Recognizing High Achievement in Context: A Multilevel Analysis of Friends' Values and Individuals' Motivation and Background as Associated with the Identification of Tenth-Graders by Teachers and Test Performance

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The relationships of school context, motivation, and individual background to receiving teacher nominations for advanced work and/or scoring in the top decile on a standardized test of achievement were examined in both English and mathematics using survey data collected from a nationally-representative sample of tenth grade students as part of the Educational Longitudinal Study of 2002. This study builds upon previous research examining the relationships between students identified as high-achieving by test score criteria and by teacher nomination criteria by exploring whether certain characteristics of students and their schools systematically make them more or less likely to meet them.

Students' individual perceptions of their school context were only associated with achievement criteria met in math. Students who perceived their friends to be the least socially-oriented were most likely to meet both criteria. Further, male students who perceived their friends to be the least academically-oriented were the most likely to have high test performance but no teacher nomination. Students who were self-efficacious and intrinsically motivated were the most likely to meet both criteria in English and in math The relationship of intrinsic motivation in math to having high achievement recognized by teachers in this area was especially prominent for male students.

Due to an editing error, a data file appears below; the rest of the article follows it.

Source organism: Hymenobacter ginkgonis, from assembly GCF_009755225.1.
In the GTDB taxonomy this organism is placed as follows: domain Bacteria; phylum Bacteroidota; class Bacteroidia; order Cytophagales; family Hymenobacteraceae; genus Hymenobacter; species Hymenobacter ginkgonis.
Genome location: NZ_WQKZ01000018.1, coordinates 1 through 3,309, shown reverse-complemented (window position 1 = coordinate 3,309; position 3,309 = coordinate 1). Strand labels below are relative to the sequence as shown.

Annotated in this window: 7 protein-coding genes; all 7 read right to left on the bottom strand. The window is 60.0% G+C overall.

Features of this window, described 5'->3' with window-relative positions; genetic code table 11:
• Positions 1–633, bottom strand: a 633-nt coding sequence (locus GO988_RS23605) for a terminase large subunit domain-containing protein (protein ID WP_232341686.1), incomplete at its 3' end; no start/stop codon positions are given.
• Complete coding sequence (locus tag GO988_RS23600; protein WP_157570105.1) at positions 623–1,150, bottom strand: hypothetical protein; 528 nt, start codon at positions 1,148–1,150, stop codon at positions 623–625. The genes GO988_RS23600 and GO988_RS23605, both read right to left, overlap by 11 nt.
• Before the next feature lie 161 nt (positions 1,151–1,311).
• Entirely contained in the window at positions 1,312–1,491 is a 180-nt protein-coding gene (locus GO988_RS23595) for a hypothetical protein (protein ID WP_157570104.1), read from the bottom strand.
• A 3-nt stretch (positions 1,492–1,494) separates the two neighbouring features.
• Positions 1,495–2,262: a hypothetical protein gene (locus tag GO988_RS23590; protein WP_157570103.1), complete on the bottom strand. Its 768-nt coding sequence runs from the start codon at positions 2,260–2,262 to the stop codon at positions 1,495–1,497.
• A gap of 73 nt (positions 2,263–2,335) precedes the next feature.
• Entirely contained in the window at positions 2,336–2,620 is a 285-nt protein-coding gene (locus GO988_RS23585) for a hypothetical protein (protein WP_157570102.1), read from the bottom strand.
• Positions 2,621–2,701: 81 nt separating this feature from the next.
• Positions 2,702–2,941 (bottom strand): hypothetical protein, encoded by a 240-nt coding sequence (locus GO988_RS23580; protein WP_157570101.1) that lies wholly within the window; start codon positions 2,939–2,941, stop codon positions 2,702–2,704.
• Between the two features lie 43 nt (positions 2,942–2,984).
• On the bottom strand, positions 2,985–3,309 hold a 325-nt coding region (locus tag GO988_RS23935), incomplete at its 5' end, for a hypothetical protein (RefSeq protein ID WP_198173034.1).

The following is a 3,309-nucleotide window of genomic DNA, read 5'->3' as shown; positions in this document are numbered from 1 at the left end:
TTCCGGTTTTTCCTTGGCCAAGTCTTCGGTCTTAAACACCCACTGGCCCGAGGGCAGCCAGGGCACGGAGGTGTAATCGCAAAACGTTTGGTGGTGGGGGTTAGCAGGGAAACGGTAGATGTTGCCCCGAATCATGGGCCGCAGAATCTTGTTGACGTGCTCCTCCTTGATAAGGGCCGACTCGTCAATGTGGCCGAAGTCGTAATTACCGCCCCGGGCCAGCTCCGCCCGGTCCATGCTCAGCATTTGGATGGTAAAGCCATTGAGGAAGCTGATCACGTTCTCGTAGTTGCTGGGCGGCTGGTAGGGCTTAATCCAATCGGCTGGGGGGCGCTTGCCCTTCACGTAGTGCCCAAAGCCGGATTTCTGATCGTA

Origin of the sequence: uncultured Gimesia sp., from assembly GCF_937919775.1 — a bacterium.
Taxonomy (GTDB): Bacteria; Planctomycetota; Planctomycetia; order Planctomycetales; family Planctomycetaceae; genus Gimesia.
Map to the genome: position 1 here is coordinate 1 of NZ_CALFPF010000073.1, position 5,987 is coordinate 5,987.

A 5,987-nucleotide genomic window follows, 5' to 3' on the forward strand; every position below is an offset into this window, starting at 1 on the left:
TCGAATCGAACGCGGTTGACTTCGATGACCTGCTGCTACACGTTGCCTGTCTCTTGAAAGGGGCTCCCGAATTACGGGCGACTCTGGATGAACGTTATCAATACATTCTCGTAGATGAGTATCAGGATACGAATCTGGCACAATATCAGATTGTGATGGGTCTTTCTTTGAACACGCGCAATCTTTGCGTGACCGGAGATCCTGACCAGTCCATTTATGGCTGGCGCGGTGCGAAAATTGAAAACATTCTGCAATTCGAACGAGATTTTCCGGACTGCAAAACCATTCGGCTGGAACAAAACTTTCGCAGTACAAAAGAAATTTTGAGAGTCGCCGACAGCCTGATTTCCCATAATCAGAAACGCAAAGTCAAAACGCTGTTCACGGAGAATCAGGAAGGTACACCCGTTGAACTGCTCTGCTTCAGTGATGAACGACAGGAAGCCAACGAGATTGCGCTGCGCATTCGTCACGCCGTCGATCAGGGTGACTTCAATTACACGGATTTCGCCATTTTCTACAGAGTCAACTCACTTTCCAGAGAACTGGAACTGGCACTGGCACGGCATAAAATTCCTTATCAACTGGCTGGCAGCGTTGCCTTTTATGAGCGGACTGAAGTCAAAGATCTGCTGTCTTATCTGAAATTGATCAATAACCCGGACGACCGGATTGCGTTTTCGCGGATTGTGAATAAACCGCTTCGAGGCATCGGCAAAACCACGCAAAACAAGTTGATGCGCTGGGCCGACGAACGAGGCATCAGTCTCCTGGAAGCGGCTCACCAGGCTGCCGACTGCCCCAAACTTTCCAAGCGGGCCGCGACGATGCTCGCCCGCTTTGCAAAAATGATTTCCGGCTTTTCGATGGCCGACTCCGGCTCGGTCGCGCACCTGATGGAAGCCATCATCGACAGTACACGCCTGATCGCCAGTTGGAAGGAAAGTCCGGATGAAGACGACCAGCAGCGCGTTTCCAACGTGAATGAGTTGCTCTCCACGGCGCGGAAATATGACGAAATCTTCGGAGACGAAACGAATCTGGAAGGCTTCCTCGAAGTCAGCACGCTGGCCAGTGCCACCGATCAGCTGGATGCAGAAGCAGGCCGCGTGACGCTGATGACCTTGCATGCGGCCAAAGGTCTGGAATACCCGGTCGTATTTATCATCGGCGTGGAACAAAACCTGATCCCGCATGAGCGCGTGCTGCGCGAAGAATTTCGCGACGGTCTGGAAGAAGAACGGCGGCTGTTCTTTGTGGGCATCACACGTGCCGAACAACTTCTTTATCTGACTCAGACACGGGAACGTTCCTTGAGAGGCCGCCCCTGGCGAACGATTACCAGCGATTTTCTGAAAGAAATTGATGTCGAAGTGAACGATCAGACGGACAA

Further, students of Black or Hispanic ethnicity were more likely than were white students to be nominated as high achieving by teachers despite lower test performance, as were students from lower socioeconomic statuses. Male students, on the other hand, were more likely than females overall to have high test performance without being nominated as high-achieving by teachers. Specific aspects of these relationships vary between subject areas. In addition to several associations with individual characteristics, the proportions of students identified as high-achieving only by teachers differ systematically among schools. This variation can be explained by several school-level variables, including school socioeconomic status and minority composition.

These findings affirm that there are systematic differences between students identified as high-achieving by teacher nominations and by test scores. Learning more about these differences will help teachers and administrators to consider explicitly these factors when identifying adolescent students for special programs and other recognitions.